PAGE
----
The Value of Christmas Trees

"...there is no reason why the joy associated with the Christmas evergreen may not be a means of arousing in the minds of children an appreciation of the beauty and usefulness of trees; and keen appreciation of the beauty and usefulness of trees is a long stop toward the will to plant and care for them (Arthur Sowder, US Forest Service, 1949)."

Wednesday, March 20, 2013

Protecting Pollinators & Groundcovers

Field site in Ashe County
If you follow NCSU Christmas Trees on Facebook, you saw that Jeff Owen, Brad Edwards and I treated some groundcovers -- mainly purple deadnettle -- with either Roundup, Stinger or Goal last Friday.

Why is this important? After all, the groundcovers are just now starting to grow. Typically, growers wait until late April or into May before doing any type of herbicide application. These little purple deadnettles certainly aren't impacting tree growth. When the weather gets warm, they die back naturally.

The goal of these treatments is to burn back the flowers so that bees won't be in the trees.  On warm days, bees have been in this particular field  for the past month. If the grower needed to treat with an insecticide and had to spray during the day with a high pressure sprayer, bees in the area would be at risk.

Early spring is a tough time for bees. The population of a bee hive fluctuates through the year according to the season and resources. The number of worker bees declines at the first of the year, reaching the lowest number in February/March. This is the time of the year the queen is starting to lay eggs when there are fewest bees to feed and take care of the young. A queen may produce 1,500 bees daily. Honey and pollen resources have been depleted and there are few places for bees to forage. They work red maple when it's blooming which provide both pollen and nectar. In tree fields, purple deadnettle and wild mustard bloom early and bees will be foraging in the trees.

The hope is that by using a suppressive rate of a herbicide over the top of the trees the flowers will be burned back, but the good groundcovers -- especially the clover -- won't be killed out. We tried 3 commonly used herbicides at the typical suppressive rates to determine if they would knock back the purple deadnettle and how long flowering would be suppressed.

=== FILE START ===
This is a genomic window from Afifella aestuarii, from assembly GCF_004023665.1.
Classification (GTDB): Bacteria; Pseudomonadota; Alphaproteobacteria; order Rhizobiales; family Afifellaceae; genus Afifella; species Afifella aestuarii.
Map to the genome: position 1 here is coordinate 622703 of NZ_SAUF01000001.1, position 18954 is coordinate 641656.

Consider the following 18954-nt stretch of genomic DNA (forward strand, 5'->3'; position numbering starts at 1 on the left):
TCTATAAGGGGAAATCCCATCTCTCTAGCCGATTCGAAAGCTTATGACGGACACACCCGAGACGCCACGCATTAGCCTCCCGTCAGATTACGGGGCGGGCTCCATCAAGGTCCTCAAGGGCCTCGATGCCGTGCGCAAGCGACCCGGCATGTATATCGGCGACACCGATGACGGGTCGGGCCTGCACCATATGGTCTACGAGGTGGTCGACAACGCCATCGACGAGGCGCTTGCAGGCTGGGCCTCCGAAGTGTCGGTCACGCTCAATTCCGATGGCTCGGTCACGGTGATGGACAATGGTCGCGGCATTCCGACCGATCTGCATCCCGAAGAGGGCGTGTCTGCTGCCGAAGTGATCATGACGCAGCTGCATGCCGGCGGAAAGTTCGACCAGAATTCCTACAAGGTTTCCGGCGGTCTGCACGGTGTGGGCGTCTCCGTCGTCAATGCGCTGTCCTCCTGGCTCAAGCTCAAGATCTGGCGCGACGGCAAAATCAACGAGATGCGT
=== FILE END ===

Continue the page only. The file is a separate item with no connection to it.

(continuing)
Of course it's too early to tell completely, but I went back today to see if any materials had made a difference. It's been five days after treatment.

The only treatment that worked so far was the Goal at 13 ounces per acre. The purple deadnettle had been burned back and there were few to no flowers. So this appears to be a quick way to clean up a field of flowers. Of course, Jeff reminded me that this would only work up until the time the trees break bud. After that the Goal will burn the new growth as well.

Purple deadnettle after treatment with Goal.
The Roundup was starting to have some effect, but there were still quite a few flowers. We'll check back next week to see if it's working any better.

Purple deadnettle after suppresive rates of Roundup.
The Stinger hadn't worked at all yet on the purple deadnettle. It looked like the check. It appeared that the deadnettle had grown since Friday in these rows.

Purple deadnettle after suppresive rates of Stinger.
We'll be trying these and other materials on other spring groundcovers and other weather conditions, as well as following how long it takes for the groundcovers at this site to green back up. But it looks like Goal at suppressive rates will burn back some flowers.

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